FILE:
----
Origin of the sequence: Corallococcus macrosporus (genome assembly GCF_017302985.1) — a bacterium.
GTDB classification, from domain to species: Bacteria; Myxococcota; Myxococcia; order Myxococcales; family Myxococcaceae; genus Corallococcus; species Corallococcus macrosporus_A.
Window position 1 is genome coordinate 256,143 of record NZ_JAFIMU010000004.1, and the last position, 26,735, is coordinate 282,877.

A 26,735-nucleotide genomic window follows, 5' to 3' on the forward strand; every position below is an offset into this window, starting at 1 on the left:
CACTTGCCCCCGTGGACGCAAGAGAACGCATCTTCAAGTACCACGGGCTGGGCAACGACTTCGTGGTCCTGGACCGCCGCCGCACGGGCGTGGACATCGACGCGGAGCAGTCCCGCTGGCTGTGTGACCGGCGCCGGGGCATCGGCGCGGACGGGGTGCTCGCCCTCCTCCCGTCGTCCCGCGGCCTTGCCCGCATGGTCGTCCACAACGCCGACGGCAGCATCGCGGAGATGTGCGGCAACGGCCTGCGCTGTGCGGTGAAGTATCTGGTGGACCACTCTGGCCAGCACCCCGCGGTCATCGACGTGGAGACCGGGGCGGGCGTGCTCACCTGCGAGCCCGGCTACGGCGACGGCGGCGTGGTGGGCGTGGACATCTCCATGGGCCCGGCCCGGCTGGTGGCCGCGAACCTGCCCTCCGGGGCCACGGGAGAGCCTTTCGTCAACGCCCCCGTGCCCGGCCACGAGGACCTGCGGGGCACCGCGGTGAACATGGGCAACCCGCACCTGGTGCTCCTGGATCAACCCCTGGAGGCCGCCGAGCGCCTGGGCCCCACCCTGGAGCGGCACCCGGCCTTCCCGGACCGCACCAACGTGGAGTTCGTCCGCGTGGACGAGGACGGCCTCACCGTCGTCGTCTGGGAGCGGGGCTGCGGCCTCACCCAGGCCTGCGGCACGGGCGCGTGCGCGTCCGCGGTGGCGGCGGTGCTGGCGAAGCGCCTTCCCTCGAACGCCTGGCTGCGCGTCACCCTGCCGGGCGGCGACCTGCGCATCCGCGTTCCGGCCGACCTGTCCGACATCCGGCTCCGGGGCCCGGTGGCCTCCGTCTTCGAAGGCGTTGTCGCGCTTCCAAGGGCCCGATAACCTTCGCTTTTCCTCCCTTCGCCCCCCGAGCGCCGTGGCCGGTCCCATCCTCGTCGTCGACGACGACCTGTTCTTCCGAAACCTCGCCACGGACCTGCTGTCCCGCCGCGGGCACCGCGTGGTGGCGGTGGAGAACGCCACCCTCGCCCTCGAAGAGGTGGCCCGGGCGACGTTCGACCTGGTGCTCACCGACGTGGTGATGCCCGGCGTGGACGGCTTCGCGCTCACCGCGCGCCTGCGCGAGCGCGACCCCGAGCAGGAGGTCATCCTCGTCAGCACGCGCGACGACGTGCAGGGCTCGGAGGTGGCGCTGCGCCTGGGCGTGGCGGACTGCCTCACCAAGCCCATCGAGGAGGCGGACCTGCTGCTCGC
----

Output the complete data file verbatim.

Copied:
Origin of the sequence: Corallococcus macrosporus (genome assembly GCF_017302985.1) — a bacterium.
GTDB classification, from domain to species: Bacteria; Myxococcota; Myxococcia; order Myxococcales; family Myxococcaceae; genus Corallococcus; species Corallococcus macrosporus_A.
Window position 1 is genome coordinate 256,143 of record NZ_JAFIMU010000004.1, and the last position, 26,735, is coordinate 282,877.

A 26,735-nucleotide genomic window follows, 5' to 3' on the forward strand; every position below is an offset into this window, starting at 1 on the left:
CACTTGCCCCCGTGGACGCAAGAGAACGCATCTTCAAGTACCACGGGCTGGGCAACGACTTCGTGGTCCTGGACCGCCGCCGCACGGGCGTGGACATCGACGCGGAGCAGTCCCGCTGGCTGTGTGACCGGCGCCGGGGCATCGGCGCGGACGGGGTGCTCGCCCTCCTCCCGTCGTCCCGCGGCCTTGCCCGCATGGTCGTCCACAACGCCGACGGCAGCATCGCGGAGATGTGCGGCAACGGCCTGCGCTGTGCGGTGAAGTATCTGGTGGACCACTCTGGCCAGCACCCCGCGGTCATCGACGTGGAGACCGGGGCGGGCGTGCTCACCTGCGAGCCCGGCTACGGCGACGGCGGCGTGGTGGGCGTGGACATCTCCATGGGCCCGGCCCGGCTGGTGGCCGCGAACCTGCCCTCCGGGGCCACGGGAGAGCCTTTCGTCAACGCCCCCGTGCCCGGCCACGAGGACCTGCGGGGCACCGCGGTGAACATGGGCAACCCGCACCTGGTGCTCCTGGATCAACCCCTGGAGGCCGCCGAGCGCCTGGGCCCCACCCTGGAGCGGCACCCGGCCTTCCCGGACCGCACCAACGTGGAGTTCGTCCGCGTGGACGAGGACGGCCTCACCGTCGTCGTCTGGGAGCGGGGCTGCGGCCTCACCCAGGCCTGCGGCACGGGCGCGTGCGCGTCCGCGGTGGCGGCGGTGCTGGCGAAGCGCCTTCCCTCGAACGCCTGGCTGCGCGTCACCCTGCCGGGCGGCGACCTGCGCATCCGCGTTCCGGCCGACCTGTCCGACATCCGGCTCCGGGGCCCGGTGGCCTCCGTCTTCGAAGGCGTTGTCGCGCTTCCAAGGGCCCGATAACCTTCGCTTTTCCTCCCTTCGCCCCCCGAGCGCCGTGGCCGGTCCCATCCTCGTCGTCGACGACGACCTGTTCTTCCGAAACCTCGCCACGGACCTGCTGTCCCGCCGCGGGCACCGCGTGGTGGCGGTGGAGAACGCCACCCTCGCCCTCGAAGAGGTGGCCCGGGCGACGTTCGACCTGGTGCTCACCGACGTGGTGATGCCCGGCGTGGACGGCTTCGCGCTCACCGCGCGCCTGCGCGAGCGCGACCCCGAGCAGGAGGTCATCCTCGTCAGCACGCGCGACGACGTGCAGGGCTCGGAGGTGGCGCTGCGCCTGGGCGTGGCGGACTGCCTCACCAAGCCCATCGAGGAGGCGGACCTGCTGCTCGC